Neuraminidase inhibitors for influenza: a systematic review and meta-analysis of regulatory and mortality data
Jones, Mark A., B.Sc., Ph.D.
Del Mar, Chris
Hama, Rokuro, M.D.
Thompson, Matthew J.
Spencer, Elizabeth A.
Mahtani, Kamal R.
Nunan, David, M.Sc., Ph.D.
PublisherNIHR Journals Library
MetadataShow full item record
AbstractObjectives: To investigate the practice of post-marketing studies in Germany during a three year period and to evaluate whether these trials meet the aims specified in the German Medicinal Products Act. Design: Survey of notifications submitted to German regulatory agencies before post-marketing studies were carried out, 2008-10. Setting: Notifications obtained through freedom of information requests to the three authorities responsible for registering post-marketing studies in Germany. Main outcome measures: Descriptive statistics of post-marketing studies, including the products under study, intended number of patients, intended number of participating physicians, proposed remunerations, study plan and protocol, and availability of associated scientific publications and reports on adverse drug reactions. Results: Information was obtained from 558 studies, with a median of 600 (mean 2331, range 2-75 000) patients and 63 (270, 0-7000) participating physicians per study. The median remuneration to physicians per patient was €200 (€441, €0-€7280) (£170, £0-£6200; $215, $0-$7820), with a total remuneration cost of more than €217m for 558 studies registered over the three year period. The median remuneration per participating physician per study was €2000 (mean €19 424), ranging from €0 to €2 080 000. There was a broad range of drugs and non-drug products, of which only a third represented recently approved drugs. In many notifications, data, information, and results were, by contract, strictly confidential and the sole property of the respective sponsor. No single adverse drug reaction report could be identified from any of the 558 post-marketing studies. Less than 1% of studies could be verified as published in scientific journals. Conclusions: Post-marketing studies are not improving drug safety surveillance. Sample sizes are generally too small to allow the detection of rare adverse drug reactions, and many participating physicians are strictly obliged to maintain confidentiality towards the sponsor. High remuneration and strict confidentiality clauses in these studies could influence the physicians’ reporting behaviours of adverse drug reactions.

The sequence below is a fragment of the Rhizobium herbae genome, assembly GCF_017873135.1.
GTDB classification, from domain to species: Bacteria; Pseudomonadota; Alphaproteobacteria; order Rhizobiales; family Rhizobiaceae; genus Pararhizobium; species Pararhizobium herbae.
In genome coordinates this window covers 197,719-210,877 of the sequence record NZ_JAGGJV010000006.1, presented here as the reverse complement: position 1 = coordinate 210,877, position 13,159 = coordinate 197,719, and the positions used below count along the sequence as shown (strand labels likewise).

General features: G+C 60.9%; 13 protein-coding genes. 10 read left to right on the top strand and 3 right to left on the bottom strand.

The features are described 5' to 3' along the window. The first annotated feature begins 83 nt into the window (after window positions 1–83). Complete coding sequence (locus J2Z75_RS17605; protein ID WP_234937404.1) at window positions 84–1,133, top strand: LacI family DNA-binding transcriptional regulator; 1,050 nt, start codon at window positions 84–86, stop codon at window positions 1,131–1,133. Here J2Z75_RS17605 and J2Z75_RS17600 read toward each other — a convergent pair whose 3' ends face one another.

DescriptionThe study found that the neuraminidase inhibitors oseltamivir and zanamivir cause small reductions in the time to first alleviation of influenza symptoms in adults. Oseltamivir increases the risk of nausea, vomiting, psychiatric events in adults and vomiting in children and has no protective effect on mortality among patients with 2009A/H1N1 influenza.
CitationHeneghan CJ, Onakpoya I, Jones MA, Doshi P, Del Mar CB, Hama R, Thompson MJ, Spencer EA, Mahtani KR, Nunan D, Howick J, Jefferson T. (2016). Neuroaminidase Inhibitors for Influenza: A Systematic Review and Meta-analysis of Regulatory and Mortality Data. Health Technology Assessment, 20(42), 1-242. DOI: 10.3310/hta20420
Identifier to cite or link to this itemhttp://hdl.handle.net/10713/6656